In a move that caught many around the world by suprise, Pope Benedict announced he was stepping down. Joining Tony from Rome this morning with insight is CBS News' Sabina Castlefranco.
A reporter for the New York Times, Matt Richtel covers technology and telecommunications from the San Francisco Bureau, and in THE CLOUD (January 29, 2013) he masterfully weaves a well-documented and authoritative call to action into the slick vernacular of a thriller. In THE CLOUD, Richtel ups his game with a story of a late-night accident on a San Francisco subway platform… or was it even an accident?
Disoriented and bloodied after a near-fatal fall onto the subway tracks, freelance journalist Nat Idle discovers that a beautiful stranger has come to his aid… and that the man who barreled into him had intended to do Nat harm. What he doesn’t know is why—and his quest for answers leads him to uncover a handful of mysterious deaths, and a bizarre neurological disorder plaguing Bay Area children, as he ventures ultimately into the Cloud.
The Cloud is where we store data, secrets and dreams. But it is more than that—the Cloud has the power to change not just how we interact with the world, but our behavior and our brains. Nat, in his search for the truth, finds himself lost in a psychedelic maze, discovering things that cannot possibly be, and realizing there is no one and nothing he can trust… not even his own mind. At its core, THE CLOUD is a deeply personal story with a powerful, emotional twist that you won’t see coming.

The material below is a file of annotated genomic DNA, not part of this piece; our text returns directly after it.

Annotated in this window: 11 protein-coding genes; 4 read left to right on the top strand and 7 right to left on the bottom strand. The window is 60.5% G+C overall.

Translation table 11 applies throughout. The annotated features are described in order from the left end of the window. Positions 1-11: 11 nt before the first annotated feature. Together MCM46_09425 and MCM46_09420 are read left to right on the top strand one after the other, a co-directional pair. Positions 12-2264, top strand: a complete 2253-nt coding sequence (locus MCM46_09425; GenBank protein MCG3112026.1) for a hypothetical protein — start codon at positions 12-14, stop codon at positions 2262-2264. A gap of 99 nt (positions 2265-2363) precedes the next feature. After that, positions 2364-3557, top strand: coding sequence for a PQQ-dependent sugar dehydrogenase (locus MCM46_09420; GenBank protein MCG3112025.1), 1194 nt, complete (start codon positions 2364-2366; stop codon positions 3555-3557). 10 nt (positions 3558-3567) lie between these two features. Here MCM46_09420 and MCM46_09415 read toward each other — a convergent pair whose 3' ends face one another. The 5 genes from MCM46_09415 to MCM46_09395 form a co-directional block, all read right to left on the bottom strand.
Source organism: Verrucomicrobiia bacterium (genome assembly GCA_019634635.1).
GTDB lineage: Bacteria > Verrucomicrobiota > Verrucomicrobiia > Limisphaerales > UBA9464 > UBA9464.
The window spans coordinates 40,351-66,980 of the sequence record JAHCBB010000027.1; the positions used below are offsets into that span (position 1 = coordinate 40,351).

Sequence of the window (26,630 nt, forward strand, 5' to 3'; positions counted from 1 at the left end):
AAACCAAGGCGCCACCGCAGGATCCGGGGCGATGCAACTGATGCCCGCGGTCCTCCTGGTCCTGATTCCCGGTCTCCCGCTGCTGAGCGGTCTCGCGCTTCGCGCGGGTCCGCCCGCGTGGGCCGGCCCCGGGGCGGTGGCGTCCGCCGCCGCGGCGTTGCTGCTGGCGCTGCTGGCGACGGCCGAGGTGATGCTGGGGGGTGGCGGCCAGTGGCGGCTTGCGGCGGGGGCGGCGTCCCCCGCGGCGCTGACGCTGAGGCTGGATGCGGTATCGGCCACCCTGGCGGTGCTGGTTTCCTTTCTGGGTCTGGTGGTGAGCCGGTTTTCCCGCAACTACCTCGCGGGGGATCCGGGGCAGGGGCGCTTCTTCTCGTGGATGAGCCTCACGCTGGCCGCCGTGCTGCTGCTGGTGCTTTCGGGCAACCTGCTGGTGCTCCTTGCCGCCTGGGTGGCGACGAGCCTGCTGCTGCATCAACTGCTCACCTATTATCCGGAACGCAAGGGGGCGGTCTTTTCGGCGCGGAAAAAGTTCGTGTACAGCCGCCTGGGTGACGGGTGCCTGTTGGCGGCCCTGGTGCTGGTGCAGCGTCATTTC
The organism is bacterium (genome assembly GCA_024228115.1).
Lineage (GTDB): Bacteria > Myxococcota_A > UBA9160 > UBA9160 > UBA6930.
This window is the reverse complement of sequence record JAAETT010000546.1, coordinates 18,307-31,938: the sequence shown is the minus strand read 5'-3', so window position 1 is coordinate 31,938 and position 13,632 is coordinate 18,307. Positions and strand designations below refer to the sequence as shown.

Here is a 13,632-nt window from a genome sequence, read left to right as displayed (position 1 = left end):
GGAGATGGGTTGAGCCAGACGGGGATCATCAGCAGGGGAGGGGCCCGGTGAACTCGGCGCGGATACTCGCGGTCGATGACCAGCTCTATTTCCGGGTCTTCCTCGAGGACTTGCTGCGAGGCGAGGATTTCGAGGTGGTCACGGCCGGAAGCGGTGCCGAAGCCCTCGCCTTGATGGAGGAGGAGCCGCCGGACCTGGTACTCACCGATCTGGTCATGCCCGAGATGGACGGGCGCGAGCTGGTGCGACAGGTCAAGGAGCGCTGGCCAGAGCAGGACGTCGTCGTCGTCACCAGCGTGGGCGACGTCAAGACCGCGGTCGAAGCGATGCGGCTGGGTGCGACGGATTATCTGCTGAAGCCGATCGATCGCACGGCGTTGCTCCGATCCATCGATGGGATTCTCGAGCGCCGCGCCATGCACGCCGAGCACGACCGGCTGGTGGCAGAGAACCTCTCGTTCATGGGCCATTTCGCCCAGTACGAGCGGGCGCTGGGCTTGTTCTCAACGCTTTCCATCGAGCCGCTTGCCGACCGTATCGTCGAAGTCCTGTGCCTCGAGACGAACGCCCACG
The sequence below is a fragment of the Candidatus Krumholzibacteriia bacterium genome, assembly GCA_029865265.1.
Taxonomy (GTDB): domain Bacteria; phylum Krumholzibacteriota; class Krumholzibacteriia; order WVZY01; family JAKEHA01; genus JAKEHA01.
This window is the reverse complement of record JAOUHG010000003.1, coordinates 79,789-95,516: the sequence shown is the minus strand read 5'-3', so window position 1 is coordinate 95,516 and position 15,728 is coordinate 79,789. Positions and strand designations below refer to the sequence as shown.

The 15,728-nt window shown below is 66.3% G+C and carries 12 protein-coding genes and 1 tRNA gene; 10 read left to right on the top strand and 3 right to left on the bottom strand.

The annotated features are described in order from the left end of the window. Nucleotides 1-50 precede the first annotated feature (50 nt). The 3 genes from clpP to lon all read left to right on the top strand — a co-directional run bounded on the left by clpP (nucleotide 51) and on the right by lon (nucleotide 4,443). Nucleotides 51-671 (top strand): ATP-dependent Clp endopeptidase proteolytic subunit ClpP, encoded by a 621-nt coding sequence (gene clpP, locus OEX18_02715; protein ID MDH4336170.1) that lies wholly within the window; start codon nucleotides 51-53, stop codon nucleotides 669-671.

Underlying THE CLOUD is a sweeping call for responsibility among technology producers, a pulp version of The Jungle for the digital age. And Richtel is not alone in these fears—Silicon Valley itself has begun to express reservations about the addictive power of technology of late.
Matt Richtel is an author, journalist, and cartoonist. He was awarded the 2010 Pulitzer Prize for National Reporting for a series on distracted driving and how heavy technology use impacts attention. Matt makes most of his living as a New York Times reporter, covering technology and telecommunications from the San Francisco bureau. He began at the paper as a freelancer in 1996 and joined the staff in 2000. Recently, he’s written the series “Your Brain on Computers” and “Grading the Digital School,” which raised questions about how schools spend money on technology and its importance as a teaching tool. Currently, Matt is a reporter for the “How We Live Team,” focusing on how technology use impacts how we live our lives and takes time to talk with Tony.
At this year's Grammy Awards in Los Angeles, Mumford & Sons has won Album of the Year with "Babel." Record of the Year goes to Gotye featuring Kimbra, with "Somebody That I Used to Know." And Fun. has received awards for New Artist and Song of the Year with, “We Are Young." CBS News' Steve Futterman is in Los Angeles and talks with Tony.
President Obama is set to deliver the "State of the Union Address" tomorrow night. What can we expect? Tony talks with CBS News Political Analyst Dottie Lynch.